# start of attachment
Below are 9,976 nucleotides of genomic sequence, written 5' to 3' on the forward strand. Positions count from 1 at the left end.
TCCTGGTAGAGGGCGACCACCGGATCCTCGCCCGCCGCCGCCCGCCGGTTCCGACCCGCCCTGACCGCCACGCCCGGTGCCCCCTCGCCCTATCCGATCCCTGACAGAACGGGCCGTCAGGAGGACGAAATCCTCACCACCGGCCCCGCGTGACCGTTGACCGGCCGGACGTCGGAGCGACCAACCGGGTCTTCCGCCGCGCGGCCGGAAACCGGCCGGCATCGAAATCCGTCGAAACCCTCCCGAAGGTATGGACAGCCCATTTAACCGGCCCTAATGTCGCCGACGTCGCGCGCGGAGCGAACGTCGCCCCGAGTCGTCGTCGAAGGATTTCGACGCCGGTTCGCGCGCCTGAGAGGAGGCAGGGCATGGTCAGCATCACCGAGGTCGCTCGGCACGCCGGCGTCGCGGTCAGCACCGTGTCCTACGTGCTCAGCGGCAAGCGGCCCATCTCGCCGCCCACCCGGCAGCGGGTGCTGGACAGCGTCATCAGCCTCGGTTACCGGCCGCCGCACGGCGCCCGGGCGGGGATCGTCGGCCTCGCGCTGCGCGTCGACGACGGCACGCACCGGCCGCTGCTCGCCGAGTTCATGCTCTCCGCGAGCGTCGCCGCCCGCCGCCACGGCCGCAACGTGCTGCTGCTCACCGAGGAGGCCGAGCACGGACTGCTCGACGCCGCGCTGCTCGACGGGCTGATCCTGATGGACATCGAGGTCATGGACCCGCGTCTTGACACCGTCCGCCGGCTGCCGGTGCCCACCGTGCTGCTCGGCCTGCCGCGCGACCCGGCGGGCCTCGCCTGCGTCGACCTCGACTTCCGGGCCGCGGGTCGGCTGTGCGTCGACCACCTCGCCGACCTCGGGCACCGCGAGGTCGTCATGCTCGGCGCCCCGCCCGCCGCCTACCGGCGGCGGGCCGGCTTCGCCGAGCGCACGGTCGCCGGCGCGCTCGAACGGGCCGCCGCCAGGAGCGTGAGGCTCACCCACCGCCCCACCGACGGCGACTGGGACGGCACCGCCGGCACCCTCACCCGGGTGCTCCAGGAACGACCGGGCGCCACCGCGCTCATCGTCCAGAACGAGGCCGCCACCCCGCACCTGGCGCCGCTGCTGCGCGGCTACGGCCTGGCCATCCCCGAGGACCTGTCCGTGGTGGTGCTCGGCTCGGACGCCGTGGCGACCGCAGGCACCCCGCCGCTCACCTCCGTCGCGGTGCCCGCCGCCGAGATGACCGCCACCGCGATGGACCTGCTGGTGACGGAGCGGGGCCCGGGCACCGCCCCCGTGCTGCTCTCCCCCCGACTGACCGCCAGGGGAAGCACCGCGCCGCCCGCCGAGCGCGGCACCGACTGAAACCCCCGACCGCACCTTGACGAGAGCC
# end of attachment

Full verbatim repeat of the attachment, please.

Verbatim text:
Below are 9,976 nucleotides of genomic sequence, written 5' to 3' on the forward strand. Positions count from 1 at the left end.
TCCTGGTAGAGGGCGACCACCGGATCCTCGCCCGCCGCCGCCCGCCGGTTCCGACCCGCCCTGACCGCCACGCCCGGTGCCCCCTCGCCCTATCCGATCCCTGACAGAACGGGCCGTCAGGAGGACGAAATCCTCACCACCGGCCCCGCGTGACCGTTGACCGGCCGGACGTCGGAGCGACCAACCGGGTCTTCCGCCGCGCGGCCGGAAACCGGCCGGCATCGAAATCCGTCGAAACCCTCCCGAAGGTATGGACAGCCCATTTAACCGGCCCTAATGTCGCCGACGTCGCGCGCGGAGCGAACGTCGCCCCGAGTCGTCGTCGAAGGATTTCGACGCCGGTTCGCGCGCCTGAGAGGAGGCAGGGCATGGTCAGCATCACCGAGGTCGCTCGGCACGCCGGCGTCGCGGTCAGCACCGTGTCCTACGTGCTCAGCGGCAAGCGGCCCATCTCGCCGCCCACCCGGCAGCGGGTGCTGGACAGCGTCATCAGCCTCGGTTACCGGCCGCCGCACGGCGCCCGGGCGGGGATCGTCGGCCTCGCGCTGCGCGTCGACGACGGCACGCACCGGCCGCTGCTCGCCGAGTTCATGCTCTCCGCGAGCGTCGCCGCCCGCCGCCACGGCCGCAACGTGCTGCTGCTCACCGAGGAGGCCGAGCACGGACTGCTCGACGCCGCGCTGCTCGACGGGCTGATCCTGATGGACATCGAGGTCATGGACCCGCGTCTTGACACCGTCCGCCGGCTGCCGGTGCCCACCGTGCTGCTCGGCCTGCCGCGCGACCCGGCGGGCCTCGCCTGCGTCGACCTCGACTTCCGGGCCGCGGGTCGGCTGTGCGTCGACCACCTCGCCGACCTCGGGCACCGCGAGGTCGTCATGCTCGGCGCCCCGCCCGCCGCCTACCGGCGGCGGGCCGGCTTCGCCGAGCGCACGGTCGCCGGCGCGCTCGAACGGGCCGCCGCCAGGAGCGTGAGGCTCACCCACCGCCCCACCGACGGCGACTGGGACGGCACCGCCGGCACCCTCACCCGGGTGCTCCAGGAACGACCGGGCGCCACCGCGCTCATCGTCCAGAACGAGGCCGCCACCCCGCACCTGGCGCCGCTGCTGCGCGGCTACGGCCTGGCCATCCCCGAGGACCTGTCCGTGGTGGTGCTCGGCTCGGACGCCGTGGCGACCGCAGGCACCCCGCCGCTCACCTCCGTCGCGGTGCCCGCCGCCGAGATGACCGCCACCGCGATGGACCTGCTGGTGACGGAGCGGGGCCCGGGCACCGCCCCCGTGCTGCTCTCCCCCCGACTGACCGCCAGGGGAAGCACCGCGCCGCCCGCCGAGCGCGGCACCGACTGAAACCCCCGACCGCACCTTGACGAGAGCC